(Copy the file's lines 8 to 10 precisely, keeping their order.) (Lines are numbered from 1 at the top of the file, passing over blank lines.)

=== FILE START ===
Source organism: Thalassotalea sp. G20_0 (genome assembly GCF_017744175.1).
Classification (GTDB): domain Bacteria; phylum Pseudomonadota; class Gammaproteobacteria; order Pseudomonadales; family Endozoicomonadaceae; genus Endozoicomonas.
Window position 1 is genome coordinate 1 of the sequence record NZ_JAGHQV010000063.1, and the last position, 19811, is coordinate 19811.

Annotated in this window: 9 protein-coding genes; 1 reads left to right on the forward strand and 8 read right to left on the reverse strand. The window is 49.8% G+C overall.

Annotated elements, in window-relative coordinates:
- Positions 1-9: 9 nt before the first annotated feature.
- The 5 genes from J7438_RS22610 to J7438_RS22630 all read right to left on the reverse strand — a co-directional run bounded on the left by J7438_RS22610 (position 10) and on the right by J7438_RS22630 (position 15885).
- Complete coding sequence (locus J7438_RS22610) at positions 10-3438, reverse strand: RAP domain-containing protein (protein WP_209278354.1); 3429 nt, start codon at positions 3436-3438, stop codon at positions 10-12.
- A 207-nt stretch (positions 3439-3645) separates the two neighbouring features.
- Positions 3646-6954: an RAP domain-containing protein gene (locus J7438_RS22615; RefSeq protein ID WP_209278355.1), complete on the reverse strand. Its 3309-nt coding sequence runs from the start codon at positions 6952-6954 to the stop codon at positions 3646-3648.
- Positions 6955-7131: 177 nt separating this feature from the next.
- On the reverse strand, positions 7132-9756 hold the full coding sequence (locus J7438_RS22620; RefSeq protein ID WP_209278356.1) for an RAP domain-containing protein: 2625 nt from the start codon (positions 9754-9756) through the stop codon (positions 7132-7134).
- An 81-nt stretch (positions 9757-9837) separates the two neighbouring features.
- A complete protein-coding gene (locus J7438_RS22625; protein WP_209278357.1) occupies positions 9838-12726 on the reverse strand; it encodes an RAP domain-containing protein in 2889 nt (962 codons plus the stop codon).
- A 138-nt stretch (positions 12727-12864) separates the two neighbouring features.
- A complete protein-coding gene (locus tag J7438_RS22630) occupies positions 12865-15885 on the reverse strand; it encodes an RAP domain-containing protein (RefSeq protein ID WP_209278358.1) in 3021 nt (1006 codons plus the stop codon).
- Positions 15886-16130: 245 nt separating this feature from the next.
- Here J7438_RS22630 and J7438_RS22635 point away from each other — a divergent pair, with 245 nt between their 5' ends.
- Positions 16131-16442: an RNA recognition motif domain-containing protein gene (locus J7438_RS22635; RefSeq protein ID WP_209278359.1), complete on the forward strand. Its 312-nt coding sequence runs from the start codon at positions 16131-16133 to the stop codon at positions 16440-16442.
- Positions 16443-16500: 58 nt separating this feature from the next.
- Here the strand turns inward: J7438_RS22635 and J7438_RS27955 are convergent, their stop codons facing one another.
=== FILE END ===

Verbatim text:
- Complete coding sequence (locus J7438_RS22610) at positions 10-3438, reverse strand: RAP domain-containing protein (protein WP_209278354.1); 3429 nt, start codon at positions 3436-3438, stop codon at positions 10-12.
- A 207-nt stretch (positions 3439-3645) separates the two neighbouring features.
- Positions 3646-6954: an RAP domain-containing protein gene (locus J7438_RS22615; RefSeq protein ID WP_209278355.1), complete on the reverse strand. Its 3309-nt coding sequence runs from the start codon at positions 6952-6954 to the stop codon at positions 3646-3648.